But at least all these people get paid for their efforts. Sometimes it's not a lot, but if it's not enough you work more hours or take on another job, you do whatever you have to do to make ends meet. Employers, generally, understand that they need an employee's efforts. They understand that the contract is basically swapping hours for dollars. They need your thinking or your hands, your time and effort and in return they give you the stuff you need to make the wheels turn.

So why... why do so many publishers expect writers to give their time and effort for free? Not just writers but most creatives are expected to donate for free because... well why? Why the fuck should we keep saying yeah sure, I'll do it for free because it will be good for my portfolio?

My portfolio is in reasonably healthy shape, so basically, fuck off. You want me to sit down and put time and effort and care into writing something that you need? Show me the money! I won't even ask a lot, but something would be nice.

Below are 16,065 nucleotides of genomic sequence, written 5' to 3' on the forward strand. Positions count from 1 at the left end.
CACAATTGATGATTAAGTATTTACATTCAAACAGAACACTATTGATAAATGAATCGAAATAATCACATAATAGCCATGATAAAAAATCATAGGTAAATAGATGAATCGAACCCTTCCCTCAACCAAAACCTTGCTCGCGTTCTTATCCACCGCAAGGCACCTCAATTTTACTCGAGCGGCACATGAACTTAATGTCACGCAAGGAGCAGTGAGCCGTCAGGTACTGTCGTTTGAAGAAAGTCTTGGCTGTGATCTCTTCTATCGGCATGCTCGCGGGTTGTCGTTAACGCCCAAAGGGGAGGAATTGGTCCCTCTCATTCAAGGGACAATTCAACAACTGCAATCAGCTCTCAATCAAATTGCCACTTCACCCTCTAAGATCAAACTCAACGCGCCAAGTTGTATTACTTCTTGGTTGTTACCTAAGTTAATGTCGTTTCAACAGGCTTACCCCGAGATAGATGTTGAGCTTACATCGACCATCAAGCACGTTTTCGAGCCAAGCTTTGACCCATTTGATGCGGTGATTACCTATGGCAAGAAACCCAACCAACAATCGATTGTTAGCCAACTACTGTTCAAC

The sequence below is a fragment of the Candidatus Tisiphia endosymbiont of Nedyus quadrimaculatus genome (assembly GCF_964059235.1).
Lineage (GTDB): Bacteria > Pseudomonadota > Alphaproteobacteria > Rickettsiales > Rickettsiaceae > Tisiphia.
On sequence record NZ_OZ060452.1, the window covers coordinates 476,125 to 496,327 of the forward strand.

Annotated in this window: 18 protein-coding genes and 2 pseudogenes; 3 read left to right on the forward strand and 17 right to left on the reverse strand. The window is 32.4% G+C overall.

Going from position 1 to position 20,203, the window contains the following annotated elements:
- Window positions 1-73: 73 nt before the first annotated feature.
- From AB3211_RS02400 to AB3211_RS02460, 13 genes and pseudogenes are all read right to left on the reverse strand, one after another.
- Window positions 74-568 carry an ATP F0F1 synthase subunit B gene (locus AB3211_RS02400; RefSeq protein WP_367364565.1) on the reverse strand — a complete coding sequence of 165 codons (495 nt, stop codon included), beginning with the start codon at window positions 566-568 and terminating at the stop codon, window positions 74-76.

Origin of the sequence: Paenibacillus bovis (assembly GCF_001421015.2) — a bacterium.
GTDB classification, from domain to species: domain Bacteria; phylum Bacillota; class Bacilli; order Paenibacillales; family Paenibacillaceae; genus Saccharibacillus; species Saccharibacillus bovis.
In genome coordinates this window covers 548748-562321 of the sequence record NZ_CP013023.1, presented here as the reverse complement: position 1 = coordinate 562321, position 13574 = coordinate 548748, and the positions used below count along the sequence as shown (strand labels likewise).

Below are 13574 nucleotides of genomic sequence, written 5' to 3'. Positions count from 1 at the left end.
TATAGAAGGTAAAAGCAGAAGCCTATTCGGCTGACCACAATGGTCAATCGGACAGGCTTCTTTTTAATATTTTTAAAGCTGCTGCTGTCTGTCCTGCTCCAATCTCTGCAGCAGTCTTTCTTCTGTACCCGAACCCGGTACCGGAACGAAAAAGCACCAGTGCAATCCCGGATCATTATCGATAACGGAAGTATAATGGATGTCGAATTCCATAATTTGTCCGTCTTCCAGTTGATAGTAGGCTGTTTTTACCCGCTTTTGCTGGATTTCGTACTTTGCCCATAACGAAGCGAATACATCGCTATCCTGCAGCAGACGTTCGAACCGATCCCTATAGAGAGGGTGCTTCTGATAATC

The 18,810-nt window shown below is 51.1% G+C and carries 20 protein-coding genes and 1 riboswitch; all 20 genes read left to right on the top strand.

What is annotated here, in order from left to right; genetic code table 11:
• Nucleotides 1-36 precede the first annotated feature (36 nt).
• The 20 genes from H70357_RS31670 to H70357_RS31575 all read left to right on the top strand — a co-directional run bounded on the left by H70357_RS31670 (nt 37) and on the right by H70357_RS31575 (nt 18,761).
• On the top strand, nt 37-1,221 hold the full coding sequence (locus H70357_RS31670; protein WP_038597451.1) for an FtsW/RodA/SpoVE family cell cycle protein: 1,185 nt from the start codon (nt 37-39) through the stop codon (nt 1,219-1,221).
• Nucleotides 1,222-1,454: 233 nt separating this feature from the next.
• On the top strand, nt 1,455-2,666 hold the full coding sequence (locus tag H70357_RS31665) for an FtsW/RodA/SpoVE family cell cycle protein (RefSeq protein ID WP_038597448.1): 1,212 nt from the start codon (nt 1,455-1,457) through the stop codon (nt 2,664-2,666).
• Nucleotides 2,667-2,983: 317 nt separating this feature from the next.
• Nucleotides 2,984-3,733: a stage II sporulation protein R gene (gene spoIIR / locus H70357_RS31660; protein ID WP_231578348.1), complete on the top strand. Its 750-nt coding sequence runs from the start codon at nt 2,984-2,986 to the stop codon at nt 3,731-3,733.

I recently had a music mag approach me and tell me that they really like my writing and that they'd love to have me on board. Great, I said, what are your rates? Rates will be discussed after your first two on-spec articles. With new writers, they said, we ask that they contribute the first two stories for free, then if we take them on on a regular basis we discuss payment. It's kind of a probation period – if you don't stuff up the first two stories, then we can talk about payment.

The thing is, at times I've made my living from making words. I've interviewed countless performing artists. I've been doing this job for quite some time now. The chances of me stuffing up the first two stories is pretty damned slim. In fact, I told the music mag, how about this: I'll do the first two stories on spec, but if they are good enough for you to use, you pay me for them.

I haven't heard from the music mag since. Am I just being cynical in thinking that they get an awful lot of first two stories for free and don't follow up with ongoing stories for payment?

The same principle applies everywhere. As print media goes the way of dinosaurs, online mags are springing up every day with the promise of giving new writing talent the opportunity to be published. Just don't expect payment for it because the real pay-off is in “how good it's going to look in your portfolio.”